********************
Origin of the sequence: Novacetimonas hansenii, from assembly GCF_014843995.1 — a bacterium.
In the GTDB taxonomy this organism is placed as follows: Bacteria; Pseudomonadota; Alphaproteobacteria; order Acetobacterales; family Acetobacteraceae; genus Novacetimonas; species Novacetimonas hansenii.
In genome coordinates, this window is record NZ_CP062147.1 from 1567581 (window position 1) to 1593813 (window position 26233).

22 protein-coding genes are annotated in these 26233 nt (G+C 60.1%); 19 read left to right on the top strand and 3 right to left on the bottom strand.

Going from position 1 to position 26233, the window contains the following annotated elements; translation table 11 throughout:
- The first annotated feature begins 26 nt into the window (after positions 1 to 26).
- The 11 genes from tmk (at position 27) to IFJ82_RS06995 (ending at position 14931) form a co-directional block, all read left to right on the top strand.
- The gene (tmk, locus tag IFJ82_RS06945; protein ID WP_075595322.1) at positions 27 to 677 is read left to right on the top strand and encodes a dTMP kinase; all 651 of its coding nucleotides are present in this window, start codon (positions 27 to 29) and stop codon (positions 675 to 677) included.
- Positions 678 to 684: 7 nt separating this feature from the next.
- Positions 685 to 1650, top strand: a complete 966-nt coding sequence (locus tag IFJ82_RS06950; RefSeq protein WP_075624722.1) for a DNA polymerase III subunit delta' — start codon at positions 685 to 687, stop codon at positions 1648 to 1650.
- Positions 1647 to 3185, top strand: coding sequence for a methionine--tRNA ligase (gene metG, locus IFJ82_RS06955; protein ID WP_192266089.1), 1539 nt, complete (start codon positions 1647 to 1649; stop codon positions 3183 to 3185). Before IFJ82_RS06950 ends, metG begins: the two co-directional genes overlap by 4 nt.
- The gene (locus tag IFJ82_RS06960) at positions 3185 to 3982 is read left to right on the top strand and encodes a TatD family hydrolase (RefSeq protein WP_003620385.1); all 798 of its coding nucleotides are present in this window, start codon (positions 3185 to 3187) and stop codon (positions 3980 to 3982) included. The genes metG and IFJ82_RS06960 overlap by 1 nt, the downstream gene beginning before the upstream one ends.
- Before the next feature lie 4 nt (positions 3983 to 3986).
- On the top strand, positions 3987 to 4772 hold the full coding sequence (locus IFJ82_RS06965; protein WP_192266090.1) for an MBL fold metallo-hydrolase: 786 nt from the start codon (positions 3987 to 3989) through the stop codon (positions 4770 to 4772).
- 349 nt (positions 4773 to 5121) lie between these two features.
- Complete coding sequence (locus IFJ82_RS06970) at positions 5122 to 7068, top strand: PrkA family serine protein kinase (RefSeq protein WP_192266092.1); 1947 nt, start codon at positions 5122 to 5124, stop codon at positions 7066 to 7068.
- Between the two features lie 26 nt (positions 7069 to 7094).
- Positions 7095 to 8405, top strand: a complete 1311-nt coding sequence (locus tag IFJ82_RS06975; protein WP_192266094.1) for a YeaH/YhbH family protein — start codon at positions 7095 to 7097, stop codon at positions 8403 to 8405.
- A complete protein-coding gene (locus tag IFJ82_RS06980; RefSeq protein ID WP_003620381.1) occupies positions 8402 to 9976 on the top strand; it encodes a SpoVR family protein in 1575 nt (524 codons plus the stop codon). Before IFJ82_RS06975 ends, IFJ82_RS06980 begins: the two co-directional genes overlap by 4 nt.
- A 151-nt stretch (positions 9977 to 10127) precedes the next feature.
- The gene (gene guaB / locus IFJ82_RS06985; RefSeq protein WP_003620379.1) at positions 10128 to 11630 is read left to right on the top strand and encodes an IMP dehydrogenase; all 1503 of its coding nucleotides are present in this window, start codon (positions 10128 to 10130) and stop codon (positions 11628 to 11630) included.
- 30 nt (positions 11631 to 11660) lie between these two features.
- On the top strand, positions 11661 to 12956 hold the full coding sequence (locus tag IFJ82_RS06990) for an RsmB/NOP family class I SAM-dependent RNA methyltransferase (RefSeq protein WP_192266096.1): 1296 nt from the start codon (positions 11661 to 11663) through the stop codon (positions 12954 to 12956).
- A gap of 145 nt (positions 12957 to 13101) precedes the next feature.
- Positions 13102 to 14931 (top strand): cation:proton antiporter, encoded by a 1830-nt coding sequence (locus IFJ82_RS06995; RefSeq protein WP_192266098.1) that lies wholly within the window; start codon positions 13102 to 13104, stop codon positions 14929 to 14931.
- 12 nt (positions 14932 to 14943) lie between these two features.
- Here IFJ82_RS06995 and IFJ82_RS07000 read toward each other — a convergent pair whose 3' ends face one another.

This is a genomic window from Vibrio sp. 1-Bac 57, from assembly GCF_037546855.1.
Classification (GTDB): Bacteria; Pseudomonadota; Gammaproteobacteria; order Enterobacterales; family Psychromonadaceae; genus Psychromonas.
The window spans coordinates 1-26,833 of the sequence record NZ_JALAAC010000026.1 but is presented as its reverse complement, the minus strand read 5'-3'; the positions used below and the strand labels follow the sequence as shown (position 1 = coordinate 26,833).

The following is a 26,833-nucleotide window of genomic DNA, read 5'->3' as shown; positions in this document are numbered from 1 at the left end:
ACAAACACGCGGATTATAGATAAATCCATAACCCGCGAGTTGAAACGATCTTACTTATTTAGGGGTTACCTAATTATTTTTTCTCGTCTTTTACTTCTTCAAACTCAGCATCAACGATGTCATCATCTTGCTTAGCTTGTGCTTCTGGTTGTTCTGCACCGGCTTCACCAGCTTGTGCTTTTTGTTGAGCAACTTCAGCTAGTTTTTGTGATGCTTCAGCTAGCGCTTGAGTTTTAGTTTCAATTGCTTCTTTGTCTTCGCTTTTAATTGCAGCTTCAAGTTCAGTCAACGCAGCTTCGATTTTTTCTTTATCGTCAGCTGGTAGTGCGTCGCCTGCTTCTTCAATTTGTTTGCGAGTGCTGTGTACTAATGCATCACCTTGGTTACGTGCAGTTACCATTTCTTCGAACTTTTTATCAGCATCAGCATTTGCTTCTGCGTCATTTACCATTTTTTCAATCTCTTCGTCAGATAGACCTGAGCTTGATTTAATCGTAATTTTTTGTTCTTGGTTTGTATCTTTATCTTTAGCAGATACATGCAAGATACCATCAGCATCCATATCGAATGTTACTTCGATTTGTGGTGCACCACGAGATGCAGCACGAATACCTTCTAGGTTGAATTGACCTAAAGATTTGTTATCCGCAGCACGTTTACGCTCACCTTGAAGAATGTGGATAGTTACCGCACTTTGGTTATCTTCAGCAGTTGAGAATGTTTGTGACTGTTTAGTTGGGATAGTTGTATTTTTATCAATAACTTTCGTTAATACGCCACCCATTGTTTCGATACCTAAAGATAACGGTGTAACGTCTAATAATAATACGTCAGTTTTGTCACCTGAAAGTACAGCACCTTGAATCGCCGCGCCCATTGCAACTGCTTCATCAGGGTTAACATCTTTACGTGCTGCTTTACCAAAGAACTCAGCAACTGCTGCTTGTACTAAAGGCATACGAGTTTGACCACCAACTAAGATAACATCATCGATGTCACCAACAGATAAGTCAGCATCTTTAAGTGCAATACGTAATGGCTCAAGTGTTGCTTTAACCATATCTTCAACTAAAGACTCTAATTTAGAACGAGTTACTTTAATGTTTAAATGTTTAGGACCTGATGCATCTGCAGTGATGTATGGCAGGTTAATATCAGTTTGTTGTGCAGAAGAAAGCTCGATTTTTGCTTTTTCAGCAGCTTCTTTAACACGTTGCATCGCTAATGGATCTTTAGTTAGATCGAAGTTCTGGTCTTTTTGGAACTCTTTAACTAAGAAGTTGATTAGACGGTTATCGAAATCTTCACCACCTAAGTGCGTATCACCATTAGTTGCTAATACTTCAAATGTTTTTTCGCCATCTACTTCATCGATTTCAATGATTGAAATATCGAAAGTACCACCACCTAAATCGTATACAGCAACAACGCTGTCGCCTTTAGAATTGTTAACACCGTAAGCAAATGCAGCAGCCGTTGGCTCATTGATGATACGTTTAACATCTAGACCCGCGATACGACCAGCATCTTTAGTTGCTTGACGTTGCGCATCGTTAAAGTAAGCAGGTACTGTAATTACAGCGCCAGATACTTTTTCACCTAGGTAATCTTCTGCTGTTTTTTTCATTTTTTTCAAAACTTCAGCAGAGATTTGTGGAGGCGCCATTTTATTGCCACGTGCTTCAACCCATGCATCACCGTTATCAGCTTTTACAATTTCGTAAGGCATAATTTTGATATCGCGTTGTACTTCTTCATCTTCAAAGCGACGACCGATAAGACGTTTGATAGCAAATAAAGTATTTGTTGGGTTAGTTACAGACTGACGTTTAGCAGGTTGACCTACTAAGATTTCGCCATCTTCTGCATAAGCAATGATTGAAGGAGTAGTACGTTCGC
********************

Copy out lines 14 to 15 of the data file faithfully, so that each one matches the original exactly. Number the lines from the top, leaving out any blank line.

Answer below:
- On the top strand, positions 3987 to 4772 hold the full coding sequence (locus IFJ82_RS06965; protein WP_192266090.1) for an MBL fold metallo-hydrolase: 786 nt from the start codon (positions 3987 to 3989) through the stop codon (positions 4770 to 4772).
- 349 nt (positions 4773 to 5121) lie between these two features.